Kieron nodded, clearing his throat. The panicked, broken look in his eyes was shoved back and behind anything and everything else he could hide it behind.
As the last of the trumpeting echoes faded away, Nate re-shouldered his gun and said, “All that stupid noise means our time of being ahead is gone.”
“Then it’s time to just run,” Sha said. “Everyone stick together and run for the northeast.”
Garrett looked at the group and said, “You’ve got enough people here — it’s only him and his Guardian, right? Two against… how many?”
Nate looked at Garrett grimly and said, “Twenty-six. It’s not enough.”
“You’re telling me that twenty-six people can’t take down two? You all are airmen, right? Allied airmen?” Garrett said, somewhat incredulous. “There’s no way he can–”
“He kills with words.” Sha’s voice was sharp, and brooked no argument. “He killed the Maxima’s survivors. Nearly a hundred men and women. Right in front of us. To prove that he could. That our lives were worth so little, because of one man’s revenge. He simply ordered the Maxima’s crew–”
Garrett saw, played back in his head, the bloody retelling of the wedding day celebration — the gift that had been presented to the Prince. He saw the people drop to the ground bloodied at their own hands. He watched the actors and actresses do it again and again for the plaza inhabitants. People cheered and threw coins; he listened to the retelling over and over, but had refused to believe it was literal. He assumed the men and women died because of the Prince — but could not fully accept it was merely because the Prince insisted it happened that way.
“–and then he snapped Hana’s neck with his bare hands.” Djara’s voice was low, angry.
“And took Jules,” Nate said quietly.
“We’ll get her,” Kieron said, and Garrett was surprised to see how fierce the boy looked. “We’ll get out of here, and go back for her. I know where the Prince is keeping her.”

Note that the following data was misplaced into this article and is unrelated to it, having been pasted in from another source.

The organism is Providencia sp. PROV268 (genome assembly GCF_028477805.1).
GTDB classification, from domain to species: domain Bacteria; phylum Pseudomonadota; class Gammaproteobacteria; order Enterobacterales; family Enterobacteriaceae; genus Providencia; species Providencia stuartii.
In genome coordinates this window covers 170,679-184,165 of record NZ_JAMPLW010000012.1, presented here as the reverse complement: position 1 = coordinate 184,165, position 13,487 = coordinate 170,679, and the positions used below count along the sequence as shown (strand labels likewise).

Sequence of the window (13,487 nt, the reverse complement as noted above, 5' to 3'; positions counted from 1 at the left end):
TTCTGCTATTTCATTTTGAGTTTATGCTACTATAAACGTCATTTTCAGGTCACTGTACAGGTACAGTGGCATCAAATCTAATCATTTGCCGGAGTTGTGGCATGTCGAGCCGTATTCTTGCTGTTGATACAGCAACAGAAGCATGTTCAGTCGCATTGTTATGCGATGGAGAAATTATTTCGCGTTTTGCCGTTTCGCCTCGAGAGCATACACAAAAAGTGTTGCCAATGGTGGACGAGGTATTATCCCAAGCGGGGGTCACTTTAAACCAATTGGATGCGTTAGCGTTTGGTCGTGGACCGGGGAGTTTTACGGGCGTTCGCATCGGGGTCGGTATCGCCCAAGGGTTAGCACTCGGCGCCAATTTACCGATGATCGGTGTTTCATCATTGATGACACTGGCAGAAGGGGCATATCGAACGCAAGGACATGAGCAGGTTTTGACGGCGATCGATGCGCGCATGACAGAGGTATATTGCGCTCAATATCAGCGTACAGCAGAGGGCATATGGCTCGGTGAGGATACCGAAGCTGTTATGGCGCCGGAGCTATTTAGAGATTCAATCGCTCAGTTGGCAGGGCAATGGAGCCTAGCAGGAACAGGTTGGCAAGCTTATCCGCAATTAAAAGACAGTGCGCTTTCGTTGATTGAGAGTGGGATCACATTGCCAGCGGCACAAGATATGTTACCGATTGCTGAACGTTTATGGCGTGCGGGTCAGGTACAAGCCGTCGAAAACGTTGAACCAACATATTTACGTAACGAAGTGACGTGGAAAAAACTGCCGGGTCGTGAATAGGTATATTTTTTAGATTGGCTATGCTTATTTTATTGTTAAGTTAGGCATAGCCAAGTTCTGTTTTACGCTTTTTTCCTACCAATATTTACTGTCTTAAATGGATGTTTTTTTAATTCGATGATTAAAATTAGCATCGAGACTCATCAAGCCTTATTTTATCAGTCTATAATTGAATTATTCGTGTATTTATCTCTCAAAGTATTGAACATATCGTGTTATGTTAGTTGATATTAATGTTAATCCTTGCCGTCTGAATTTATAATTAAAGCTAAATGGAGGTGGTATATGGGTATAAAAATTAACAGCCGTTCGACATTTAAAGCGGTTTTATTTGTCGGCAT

They trudged through the rain, clambering over logs, hurrying along through the growing gloom, silent for awhile, until finally Kieron turned to look at Garrett, marveling. “Professor, I still don’t understand why you’re here. Or… or how, even.”
“I’m here because I should have throttled you instead of letting you leave,” Garrett said. “I believe your gift. I understand what you can do. But I don’t think it means you should hide yourself away. I know you loved Jet. And I know you’d have done anything to keep him safe. But I also know he loved you, and he would rather have been loved than safe. It’s a message I’ve been listening to for years, Brody. Long before I ever knew you. I only just started to listen.”
“But how did you get here?” Kieron said. “You’re a… you’re a professor, Professor. Are you taking us to meet an infantry team, or an airship or something? Have the Allied forces invaded”
“No, Brody,” Garrett said, wearing a tired smile. “I got dropped this side of the Ridge just inside the blighted zone. I’ve come to extract you myself. I didn’t know I’d have more than two of you to handle, but since it looks like you all can fight, I feel like we could stand a chance.”
“Blighted zone? Extracting?” Djara said, piping up, looking interested. “Are you an IT man?”
“I am,” Garrett said. “I ran with an Invasive Tactical unit awhile back.”
“Bullshit,” Nate snorted. “IT Units fight until they’re dead; they don’t retire. And no pilot’s crazy enough to fly any airship through that area.” He shook his head and rolled his eyes, dismissive, then headed toward the front of their group as they hurried through the jungle.
Garrett watched the man walk away, shrugging slightly. “Dani’s… crazier than he lets on, I think.”
“Wait a second. Wait,” Sha murmured. “What unit?”
“…Fifty-seventh,” Garrett said, frowning.
“Holy shit,” Sha said, firing off a quick salute as her eyes went wide. “You’re him? You’re Alec Garrett? The Alec Garrett? Shit, maybe we could make a stand.” Many of the crew, turned and looked at the newcomer with astonished eyes, smiling in near worship.
Kieron looked lost, glancing back and forth from Garrett to Sha, and back again, saying, “I… I don’t understand.”
“Kieron, your, uh, professor here’s not just a bookworm,” Sha explained, looking impressed.
Kieron’s eyes went wide, looking at a faintly uncomfortable Garrett as Sha continued, “He’s one of the Alliance’s top assassins.”